Restaurant Review: Paris Butter, Herne Bay

Herne Bay’s latest resident is a gallantly Gallic sensation

The apple tartine on the menu at Paris Butter. Picture / Guy Coombes.

Cuisine: French bistro
Address: 166 Jervois Rd, Herne Bay
Phone: (09) 360 4340
Bookings accepted
Drinks: Fully licensed
From the menu: Parmesan soup $18, venison carpaccio $21, confit pork belly $21, duck leg pie $30, prawn ravioli $33, sirloin steak $37, tarte aux pommes $13
Rating: 8.5/10

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It was very difficult to get a table at Paris Butter. Not because it is so busy (although it is very busy), but because nobody would pick up the bloody phone, and they didn’t have voicemail. In desperation I asked my arranged dining companion to try messaging them on Facebook, but even this took some days for them to reply to, by which time the only free table was on a Sunday night.

Even when I arrived things were hard.

“I’m joining the Watson party for 7pm,” I told the maitre ‘d.

“I’m sorry, there’s no sign of it in the book,” she said.

“Could this be it?” I asked, pointing to the name ‘Watson’ next to a large ‘7pm’.

“I’m so sorry” she said.

“That’s okay, are they here yet?”

“No, they’re not.”

“Oh,” I said, looking round for a place to wait.

“They are here,” she decided, and led me to my table.

All this was quite inconvenient given that the Watsons in question were a nice couple who’d successfully bid for a dinner with me at a charity auction, raising money for UpsideDowns which provides speech-language therapy for children with Down Syndrome.

Interior of Paris Butter in Herne Bay. Picture / Guy Coombes.

I hadn’t been at the auction so was keen to hear how it had gone.

“Were there many other bidders?” I asked, and “what did you end up paying?”

“We were the only ones who — “the husband started to say before I sensed him get a sharp kick under the table.

He reconsidered. “Actually I can’t remember now. I’m sure it was very popular.” Then he took a deep sip of wine and looked sideways at his wife in a “quick, change the subject” sort of way.

Paris Butter seemed like the ideal place to take someone who’d bid tens of dollars on a flash dinner out.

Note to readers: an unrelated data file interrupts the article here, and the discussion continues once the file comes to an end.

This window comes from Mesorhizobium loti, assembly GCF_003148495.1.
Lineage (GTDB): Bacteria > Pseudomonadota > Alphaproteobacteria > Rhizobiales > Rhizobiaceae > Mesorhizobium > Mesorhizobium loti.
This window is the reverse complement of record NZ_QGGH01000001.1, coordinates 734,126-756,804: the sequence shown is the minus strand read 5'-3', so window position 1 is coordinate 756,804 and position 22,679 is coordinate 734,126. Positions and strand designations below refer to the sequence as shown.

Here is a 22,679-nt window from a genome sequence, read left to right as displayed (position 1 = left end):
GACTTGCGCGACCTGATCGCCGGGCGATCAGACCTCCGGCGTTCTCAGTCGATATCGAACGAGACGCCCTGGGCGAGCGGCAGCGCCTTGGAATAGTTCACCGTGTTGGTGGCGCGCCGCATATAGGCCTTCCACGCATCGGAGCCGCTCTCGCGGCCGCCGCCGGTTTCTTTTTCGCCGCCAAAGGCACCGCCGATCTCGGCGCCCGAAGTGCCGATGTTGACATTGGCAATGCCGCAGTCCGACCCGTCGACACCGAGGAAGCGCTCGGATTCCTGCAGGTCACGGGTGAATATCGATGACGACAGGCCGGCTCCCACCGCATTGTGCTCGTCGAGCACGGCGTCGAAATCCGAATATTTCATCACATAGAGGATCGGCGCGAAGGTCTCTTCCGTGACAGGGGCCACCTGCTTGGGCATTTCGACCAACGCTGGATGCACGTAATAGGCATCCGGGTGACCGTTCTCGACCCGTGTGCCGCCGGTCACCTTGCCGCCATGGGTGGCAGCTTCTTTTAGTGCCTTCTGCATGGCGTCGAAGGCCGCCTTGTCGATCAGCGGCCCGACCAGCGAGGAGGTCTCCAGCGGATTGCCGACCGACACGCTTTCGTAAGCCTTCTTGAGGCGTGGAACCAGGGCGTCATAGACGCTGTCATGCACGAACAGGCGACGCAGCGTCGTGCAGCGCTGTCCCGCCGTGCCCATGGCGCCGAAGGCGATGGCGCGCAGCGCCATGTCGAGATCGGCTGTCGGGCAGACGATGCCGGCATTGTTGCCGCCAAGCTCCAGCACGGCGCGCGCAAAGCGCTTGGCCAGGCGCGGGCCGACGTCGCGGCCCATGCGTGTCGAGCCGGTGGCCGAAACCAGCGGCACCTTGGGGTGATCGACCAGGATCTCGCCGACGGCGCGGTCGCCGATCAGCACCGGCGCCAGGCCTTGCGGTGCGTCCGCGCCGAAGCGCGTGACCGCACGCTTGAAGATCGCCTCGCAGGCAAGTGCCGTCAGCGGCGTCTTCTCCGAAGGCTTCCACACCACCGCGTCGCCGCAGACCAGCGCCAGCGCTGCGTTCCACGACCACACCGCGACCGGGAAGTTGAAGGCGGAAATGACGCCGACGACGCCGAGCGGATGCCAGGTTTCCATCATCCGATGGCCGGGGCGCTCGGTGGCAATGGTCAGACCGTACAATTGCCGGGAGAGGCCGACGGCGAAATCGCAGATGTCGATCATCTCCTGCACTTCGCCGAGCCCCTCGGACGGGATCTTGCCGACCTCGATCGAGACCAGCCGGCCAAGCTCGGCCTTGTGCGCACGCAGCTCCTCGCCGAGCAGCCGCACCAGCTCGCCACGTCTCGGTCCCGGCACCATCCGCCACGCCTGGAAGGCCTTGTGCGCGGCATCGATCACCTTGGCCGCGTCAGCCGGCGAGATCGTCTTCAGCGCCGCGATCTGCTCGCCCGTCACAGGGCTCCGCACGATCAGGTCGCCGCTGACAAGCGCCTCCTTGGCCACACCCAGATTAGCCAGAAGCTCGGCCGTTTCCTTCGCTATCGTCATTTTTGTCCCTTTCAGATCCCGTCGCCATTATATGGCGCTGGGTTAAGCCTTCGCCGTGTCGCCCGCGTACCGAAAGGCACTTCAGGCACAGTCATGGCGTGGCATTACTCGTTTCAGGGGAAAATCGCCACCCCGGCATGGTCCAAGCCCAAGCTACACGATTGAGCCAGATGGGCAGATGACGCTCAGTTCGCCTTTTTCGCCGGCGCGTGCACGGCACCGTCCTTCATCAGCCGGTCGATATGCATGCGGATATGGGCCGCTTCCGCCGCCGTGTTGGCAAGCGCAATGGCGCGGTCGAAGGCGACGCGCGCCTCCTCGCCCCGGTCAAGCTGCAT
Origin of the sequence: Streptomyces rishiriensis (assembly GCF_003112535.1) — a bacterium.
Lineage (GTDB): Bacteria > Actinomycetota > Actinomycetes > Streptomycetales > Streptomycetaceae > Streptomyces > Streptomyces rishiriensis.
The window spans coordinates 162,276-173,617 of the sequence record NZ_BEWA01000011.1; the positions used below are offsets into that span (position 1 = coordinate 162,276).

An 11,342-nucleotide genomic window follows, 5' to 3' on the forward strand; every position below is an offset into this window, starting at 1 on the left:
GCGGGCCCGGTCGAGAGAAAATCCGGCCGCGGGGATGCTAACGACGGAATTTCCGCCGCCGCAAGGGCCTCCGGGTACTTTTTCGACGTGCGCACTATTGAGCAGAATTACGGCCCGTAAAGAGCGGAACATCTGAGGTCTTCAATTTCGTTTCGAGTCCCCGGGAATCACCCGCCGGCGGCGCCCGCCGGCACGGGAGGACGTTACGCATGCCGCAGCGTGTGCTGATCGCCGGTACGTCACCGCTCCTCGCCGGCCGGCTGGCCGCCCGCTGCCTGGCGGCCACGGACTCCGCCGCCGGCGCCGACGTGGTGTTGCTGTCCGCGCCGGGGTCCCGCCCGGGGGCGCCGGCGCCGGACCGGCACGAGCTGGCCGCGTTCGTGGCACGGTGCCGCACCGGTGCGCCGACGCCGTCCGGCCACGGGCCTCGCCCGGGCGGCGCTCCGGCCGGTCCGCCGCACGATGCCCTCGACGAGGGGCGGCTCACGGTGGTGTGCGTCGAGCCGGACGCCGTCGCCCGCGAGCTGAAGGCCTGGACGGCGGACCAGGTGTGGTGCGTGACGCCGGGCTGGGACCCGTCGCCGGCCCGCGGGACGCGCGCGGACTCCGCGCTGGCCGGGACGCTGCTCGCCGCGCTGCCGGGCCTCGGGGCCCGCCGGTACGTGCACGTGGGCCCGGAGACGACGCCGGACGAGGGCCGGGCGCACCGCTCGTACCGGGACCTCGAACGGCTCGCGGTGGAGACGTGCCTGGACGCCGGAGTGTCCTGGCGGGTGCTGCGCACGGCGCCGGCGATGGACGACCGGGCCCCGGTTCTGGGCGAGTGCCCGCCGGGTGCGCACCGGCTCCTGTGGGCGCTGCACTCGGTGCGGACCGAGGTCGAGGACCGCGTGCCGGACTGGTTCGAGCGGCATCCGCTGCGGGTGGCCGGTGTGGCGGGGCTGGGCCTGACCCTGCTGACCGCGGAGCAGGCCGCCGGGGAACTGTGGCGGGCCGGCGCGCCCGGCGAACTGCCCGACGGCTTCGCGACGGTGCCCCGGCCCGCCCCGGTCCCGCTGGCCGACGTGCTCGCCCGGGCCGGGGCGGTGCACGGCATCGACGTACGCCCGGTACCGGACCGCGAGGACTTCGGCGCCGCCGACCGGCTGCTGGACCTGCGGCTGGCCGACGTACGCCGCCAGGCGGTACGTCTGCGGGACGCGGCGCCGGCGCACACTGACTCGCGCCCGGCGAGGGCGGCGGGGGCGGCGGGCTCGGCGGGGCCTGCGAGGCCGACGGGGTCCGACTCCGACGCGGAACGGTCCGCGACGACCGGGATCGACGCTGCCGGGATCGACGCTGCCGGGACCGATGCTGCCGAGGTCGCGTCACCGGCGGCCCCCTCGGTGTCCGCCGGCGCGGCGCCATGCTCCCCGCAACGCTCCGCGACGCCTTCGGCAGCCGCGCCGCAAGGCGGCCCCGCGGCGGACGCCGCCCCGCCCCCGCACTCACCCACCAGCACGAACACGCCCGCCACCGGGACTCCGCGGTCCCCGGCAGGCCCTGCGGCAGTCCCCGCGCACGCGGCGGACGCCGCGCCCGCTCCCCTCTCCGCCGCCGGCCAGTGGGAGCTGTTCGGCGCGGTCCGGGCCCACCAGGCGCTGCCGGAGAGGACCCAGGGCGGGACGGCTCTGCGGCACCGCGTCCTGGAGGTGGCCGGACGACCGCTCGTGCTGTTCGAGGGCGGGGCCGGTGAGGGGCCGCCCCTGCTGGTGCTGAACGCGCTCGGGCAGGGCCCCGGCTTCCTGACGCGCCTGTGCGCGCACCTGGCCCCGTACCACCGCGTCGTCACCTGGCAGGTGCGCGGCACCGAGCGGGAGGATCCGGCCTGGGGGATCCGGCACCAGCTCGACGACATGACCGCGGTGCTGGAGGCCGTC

It’s the new opening from Nick Honeyman, a talented and beautiful young chef who has often done great things in average places, and finally gets to do things his own way, having taken over a grand space occupied for many years by Vinnie’s in Herne Bay.

Nick is undeniably the face of a new generation. I still remember one of the older fine-dining chefs pointing him out to me at an awards night once and saying “he goes to the gym each morning”, like he was describing the routine of a serial killer.

His food has always been influenced by French technique, though at times it’s bordered on fancy fusion — the first time I ate at one of his restaurants he was serving cured Atlantic salmon with grapefruit, pomegranate, blood orange foam and baby fennel.

That would be unthinkable here at Paris Butter, where each dish is simple and classic, leaning heavily on butter, cream and protein.

Simplicity and confidence are closely related in the modern kitchen, and this is clearly the menu of a chef who knows what he likes. Almost everything we ate was flawless and impeccably constructed — from a parmesan soup with minestrone condiments to a slow cooked sirloin with herb butter to, most wonderful, melt in the mouth slivers of raw venison with smoky shallots and house pickles.

My sole complaint was one of design: the duck pie was so hot that Mrs Watson couldn’t get near it for about ten minutes. I realise it comes straight from an oven, but some sort of decanting might be required if the diner is to finish their main before midnight.

The venison carpaccio on the menu at Paris Butter. Picture / Guy Coombes.

But it all tasted superb, including a spectacular off-menu tarte aux pommes: perfect little apple “roses” on short pastry scorched just beyond caramelisation and served with a scoop of vanilla ice cream.

I could have used some fresh relief from the lactose-heavy main meals, but I didn’t get it from the side salad which was mesclun with whipped feta and heritage tomatoes that tasted underripe and watery: about what you’d expect from tomatoes in late May.

Each of the service staff has her own quirks, and a couple of weeks after opening they didn’t yet show much sign that they were operating as a unit, or even with the same training. But they are nice people and the sommelier is fantastic — the wait staff rightly call her in when there is wine to be chosen, and she’s a real asset to the operation.

Paris Butter is doing almost everything right and, once they’ve shaken out the early wrinkles, the place could elevate into the top handful of Auckland restaurants.

However, it’s a narrow style of food you have to be in the mood to eat.

All good if they want to keep things Gallic but I do wonder if a little Southern French cuisine — lightly cooked vegetables and olive oil — might help keep the locals coming back.

This is image-conscious Herne Bay after all; the women who put on make up just to exercise the dog may well be scared off by all that Paris butter.

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